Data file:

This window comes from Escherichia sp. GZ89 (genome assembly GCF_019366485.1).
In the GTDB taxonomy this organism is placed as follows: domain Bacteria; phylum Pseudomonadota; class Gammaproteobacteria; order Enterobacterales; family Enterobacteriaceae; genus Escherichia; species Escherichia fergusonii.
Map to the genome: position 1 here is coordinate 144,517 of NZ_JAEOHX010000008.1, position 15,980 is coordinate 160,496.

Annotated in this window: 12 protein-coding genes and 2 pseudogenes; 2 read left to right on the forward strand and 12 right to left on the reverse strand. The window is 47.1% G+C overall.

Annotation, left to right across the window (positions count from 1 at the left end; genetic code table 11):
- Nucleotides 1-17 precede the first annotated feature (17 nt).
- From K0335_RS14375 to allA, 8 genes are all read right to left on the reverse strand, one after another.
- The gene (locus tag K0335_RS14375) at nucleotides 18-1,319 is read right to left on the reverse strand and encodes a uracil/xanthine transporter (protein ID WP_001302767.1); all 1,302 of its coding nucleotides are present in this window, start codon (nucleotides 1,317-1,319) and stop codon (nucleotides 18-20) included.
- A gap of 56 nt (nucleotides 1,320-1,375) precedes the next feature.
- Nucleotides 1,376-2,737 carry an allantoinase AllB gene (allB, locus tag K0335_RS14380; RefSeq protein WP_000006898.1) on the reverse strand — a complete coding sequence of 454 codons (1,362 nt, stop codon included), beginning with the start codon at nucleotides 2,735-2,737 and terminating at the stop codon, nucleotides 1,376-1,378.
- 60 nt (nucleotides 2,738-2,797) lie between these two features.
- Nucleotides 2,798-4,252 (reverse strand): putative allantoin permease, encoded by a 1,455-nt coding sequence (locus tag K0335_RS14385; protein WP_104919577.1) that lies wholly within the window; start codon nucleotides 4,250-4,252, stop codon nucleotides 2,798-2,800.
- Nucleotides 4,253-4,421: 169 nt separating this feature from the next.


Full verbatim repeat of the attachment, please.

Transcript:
This window comes from Escherichia sp. GZ89 (genome assembly GCF_019366485.1).
In the GTDB taxonomy this organism is placed as follows: domain Bacteria; phylum Pseudomonadota; class Gammaproteobacteria; order Enterobacterales; family Enterobacteriaceae; genus Escherichia; species Escherichia fergusonii.
Map to the genome: position 1 here is coordinate 144,517 of NZ_JAEOHX010000008.1, position 15,980 is coordinate 160,496.

Annotated in this window: 12 protein-coding genes and 2 pseudogenes; 2 read left to right on the forward strand and 12 right to left on the reverse strand. The window is 47.1% G+C overall.

Annotation, left to right across the window (positions count from 1 at the left end; genetic code table 11):
- Nucleotides 1-17 precede the first annotated feature (17 nt).
- From K0335_RS14375 to allA, 8 genes are all read right to left on the reverse strand, one after another.
- The gene (locus tag K0335_RS14375) at nucleotides 18-1,319 is read right to left on the reverse strand and encodes a uracil/xanthine transporter (protein ID WP_001302767.1); all 1,302 of its coding nucleotides are present in this window, start codon (nucleotides 1,317-1,319) and stop codon (nucleotides 18-20) included.
- A gap of 56 nt (nucleotides 1,320-1,375) precedes the next feature.
- Nucleotides 1,376-2,737 carry an allantoinase AllB gene (allB, locus tag K0335_RS14380; RefSeq protein WP_000006898.1) on the reverse strand — a complete coding sequence of 454 codons (1,362 nt, stop codon included), beginning with the start codon at nucleotides 2,735-2,737 and terminating at the stop codon, nucleotides 1,376-1,378.
- 60 nt (nucleotides 2,738-2,797) lie between these two features.
- Nucleotides 2,798-4,252 (reverse strand): putative allantoin permease, encoded by a 1,455-nt coding sequence (locus tag K0335_RS14385; protein WP_104919577.1) that lies wholly within the window; start codon nucleotides 4,250-4,252, stop codon nucleotides 2,798-2,800.
- Nucleotides 4,253-4,421: 169 nt separating this feature from the next.